Ukraine war: how urgent is the need for a ceasefire?
Pope Francis has said he is praying for new negotiations on a ceasefire in Ukraine. He is not alone. As the battle lines harden on the ground, calls for Ukraine to seek a negotiated solution with Russia as soon as possible are again growing louder in the West in view of looming energy shortages and a global hunger crisis.
Compromise better than ever-smouldering fires
Diplomat Gérard Araud calls for a peaceful solution in Le Point - even if it would mean a lose-lose situation:
“There is the danger that this war will drag on indefinitely, possibly in the form of a low intensity conflict. When the time comes, the European states must push for a ceasefire. ... They must bring concrete arguments to the table in Kyiv and Moscow; potentially throwing their principles overboard in order to find compromises. If they fail, the conflict on Europe's border will smoulder away indefinitely. Ukraine will end up as a ravaged battlefield. Our interests and our consciences cannot allow us to live with this.”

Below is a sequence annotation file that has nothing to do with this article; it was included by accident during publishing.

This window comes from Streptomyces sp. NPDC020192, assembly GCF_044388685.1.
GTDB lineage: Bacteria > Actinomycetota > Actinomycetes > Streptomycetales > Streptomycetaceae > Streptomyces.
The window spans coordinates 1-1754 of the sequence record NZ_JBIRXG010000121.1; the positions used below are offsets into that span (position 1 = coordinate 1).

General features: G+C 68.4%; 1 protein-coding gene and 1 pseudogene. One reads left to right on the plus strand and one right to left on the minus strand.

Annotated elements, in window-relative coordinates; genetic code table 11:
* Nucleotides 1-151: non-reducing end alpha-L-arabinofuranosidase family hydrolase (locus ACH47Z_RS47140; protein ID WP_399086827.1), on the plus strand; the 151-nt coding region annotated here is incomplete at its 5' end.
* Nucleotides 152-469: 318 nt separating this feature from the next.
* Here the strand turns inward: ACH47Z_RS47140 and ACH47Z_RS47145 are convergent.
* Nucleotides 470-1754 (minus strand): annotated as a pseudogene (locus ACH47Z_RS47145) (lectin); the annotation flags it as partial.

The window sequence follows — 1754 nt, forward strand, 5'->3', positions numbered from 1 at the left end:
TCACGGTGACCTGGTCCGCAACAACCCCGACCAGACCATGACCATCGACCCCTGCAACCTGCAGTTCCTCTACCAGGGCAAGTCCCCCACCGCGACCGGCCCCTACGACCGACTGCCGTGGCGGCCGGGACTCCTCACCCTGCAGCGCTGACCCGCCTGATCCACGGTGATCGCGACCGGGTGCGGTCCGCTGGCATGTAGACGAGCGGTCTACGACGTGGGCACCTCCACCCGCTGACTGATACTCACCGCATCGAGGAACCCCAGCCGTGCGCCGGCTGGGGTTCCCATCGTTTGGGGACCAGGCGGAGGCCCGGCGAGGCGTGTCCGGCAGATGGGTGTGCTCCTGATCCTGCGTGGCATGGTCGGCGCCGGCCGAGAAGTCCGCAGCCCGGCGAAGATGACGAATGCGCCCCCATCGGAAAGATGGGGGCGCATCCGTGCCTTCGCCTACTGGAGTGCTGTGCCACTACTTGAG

Balm for the Western soul
Navalny's former chief of staff Leonid Volkov expresses his fears on Facebook at the prospect of Ukraine being unable to defend itself out of consideration for the West:
“At present Ukraine is enjoying considerable support from the West. But if a 'bad peace' is agreed, and a line is drawn across Ukraine, the situation will change radically. To start fighting again just as European voters are breathing a sigh of relief that the war is over - that will be politically very difficult. Even if large numbers of troops and modern weaponry are offered, news of a battle against the occupiers of Cherson or Isium will be received very differently in the West. 'Things had only just calmed down and now they're starting to shoot again.'”